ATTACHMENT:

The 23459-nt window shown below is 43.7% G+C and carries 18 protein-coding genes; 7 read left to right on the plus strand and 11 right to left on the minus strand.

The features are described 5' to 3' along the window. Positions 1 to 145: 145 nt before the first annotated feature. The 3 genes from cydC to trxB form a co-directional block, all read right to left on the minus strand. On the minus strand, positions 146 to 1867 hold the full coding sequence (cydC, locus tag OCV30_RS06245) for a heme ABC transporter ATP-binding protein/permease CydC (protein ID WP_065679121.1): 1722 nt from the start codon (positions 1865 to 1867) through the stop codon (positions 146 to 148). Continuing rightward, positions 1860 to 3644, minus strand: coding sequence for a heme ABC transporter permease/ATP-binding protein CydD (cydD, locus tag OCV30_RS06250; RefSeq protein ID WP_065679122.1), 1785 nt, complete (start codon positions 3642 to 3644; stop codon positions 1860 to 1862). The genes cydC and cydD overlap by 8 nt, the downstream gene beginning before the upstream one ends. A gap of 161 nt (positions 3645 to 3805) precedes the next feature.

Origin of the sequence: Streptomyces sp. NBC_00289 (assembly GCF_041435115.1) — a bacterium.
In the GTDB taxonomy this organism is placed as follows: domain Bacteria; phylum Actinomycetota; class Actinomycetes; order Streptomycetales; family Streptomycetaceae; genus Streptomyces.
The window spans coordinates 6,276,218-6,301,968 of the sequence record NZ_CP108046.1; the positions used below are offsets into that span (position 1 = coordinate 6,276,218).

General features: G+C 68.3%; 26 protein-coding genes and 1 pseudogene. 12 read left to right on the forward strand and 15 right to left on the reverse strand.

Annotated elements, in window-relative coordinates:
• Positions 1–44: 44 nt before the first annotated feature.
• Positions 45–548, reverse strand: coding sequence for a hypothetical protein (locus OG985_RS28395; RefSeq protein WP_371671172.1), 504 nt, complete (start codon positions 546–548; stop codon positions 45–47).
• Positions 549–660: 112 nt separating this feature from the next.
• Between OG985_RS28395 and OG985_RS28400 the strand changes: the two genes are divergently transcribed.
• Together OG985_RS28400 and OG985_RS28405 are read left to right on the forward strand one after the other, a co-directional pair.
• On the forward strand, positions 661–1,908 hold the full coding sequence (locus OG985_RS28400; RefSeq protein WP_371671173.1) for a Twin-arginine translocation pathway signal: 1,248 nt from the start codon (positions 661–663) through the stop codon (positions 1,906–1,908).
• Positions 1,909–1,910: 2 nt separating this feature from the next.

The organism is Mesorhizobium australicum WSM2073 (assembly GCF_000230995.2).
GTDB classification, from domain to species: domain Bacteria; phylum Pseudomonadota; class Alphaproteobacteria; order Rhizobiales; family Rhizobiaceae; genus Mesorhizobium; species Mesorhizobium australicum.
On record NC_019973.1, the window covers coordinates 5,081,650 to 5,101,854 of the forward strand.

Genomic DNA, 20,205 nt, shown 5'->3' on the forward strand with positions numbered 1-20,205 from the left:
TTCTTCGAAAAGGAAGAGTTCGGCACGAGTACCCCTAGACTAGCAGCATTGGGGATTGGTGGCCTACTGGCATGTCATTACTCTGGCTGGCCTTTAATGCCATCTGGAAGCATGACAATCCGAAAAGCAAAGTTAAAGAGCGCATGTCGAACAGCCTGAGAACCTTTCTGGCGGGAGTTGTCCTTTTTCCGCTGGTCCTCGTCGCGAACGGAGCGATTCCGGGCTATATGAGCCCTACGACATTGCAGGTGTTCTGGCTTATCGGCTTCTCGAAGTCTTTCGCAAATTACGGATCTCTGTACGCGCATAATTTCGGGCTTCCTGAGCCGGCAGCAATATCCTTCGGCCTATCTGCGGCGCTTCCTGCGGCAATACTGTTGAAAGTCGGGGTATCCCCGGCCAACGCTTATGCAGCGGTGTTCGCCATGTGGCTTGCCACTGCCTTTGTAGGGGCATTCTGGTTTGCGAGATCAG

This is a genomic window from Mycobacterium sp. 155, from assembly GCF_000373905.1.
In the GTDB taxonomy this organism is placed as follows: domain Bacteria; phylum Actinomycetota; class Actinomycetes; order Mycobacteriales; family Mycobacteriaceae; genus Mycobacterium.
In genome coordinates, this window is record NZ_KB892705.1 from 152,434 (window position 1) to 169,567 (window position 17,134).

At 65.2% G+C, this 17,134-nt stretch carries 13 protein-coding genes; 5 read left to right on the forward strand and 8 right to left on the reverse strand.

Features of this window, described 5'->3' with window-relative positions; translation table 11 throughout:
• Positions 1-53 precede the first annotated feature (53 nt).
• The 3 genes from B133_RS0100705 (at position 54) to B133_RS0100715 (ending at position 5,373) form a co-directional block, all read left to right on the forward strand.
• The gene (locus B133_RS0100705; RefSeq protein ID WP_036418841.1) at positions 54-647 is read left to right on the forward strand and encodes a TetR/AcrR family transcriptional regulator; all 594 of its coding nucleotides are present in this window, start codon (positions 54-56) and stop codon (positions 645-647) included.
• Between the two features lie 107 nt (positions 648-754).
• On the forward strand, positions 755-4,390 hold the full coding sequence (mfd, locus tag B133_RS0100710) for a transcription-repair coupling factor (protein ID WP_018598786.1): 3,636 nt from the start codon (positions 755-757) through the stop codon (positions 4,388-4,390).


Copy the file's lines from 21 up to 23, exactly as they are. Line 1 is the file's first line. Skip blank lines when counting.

In the GTDB taxonomy this organism is placed as follows: domain Bacteria; phylum Actinomycetota; class Actinomycetes; order Mycobacteriales; family Mycobacteriaceae; genus Mycobacterium.
In genome coordinates, this window is record NZ_KB892705.1 from 152,434 (window position 1) to 169,567 (window position 17,134).

At 65.2% G+C, this 17,134-nt stretch carries 13 protein-coding genes; 5 read left to right on the forward strand and 8 right to left on the reverse strand.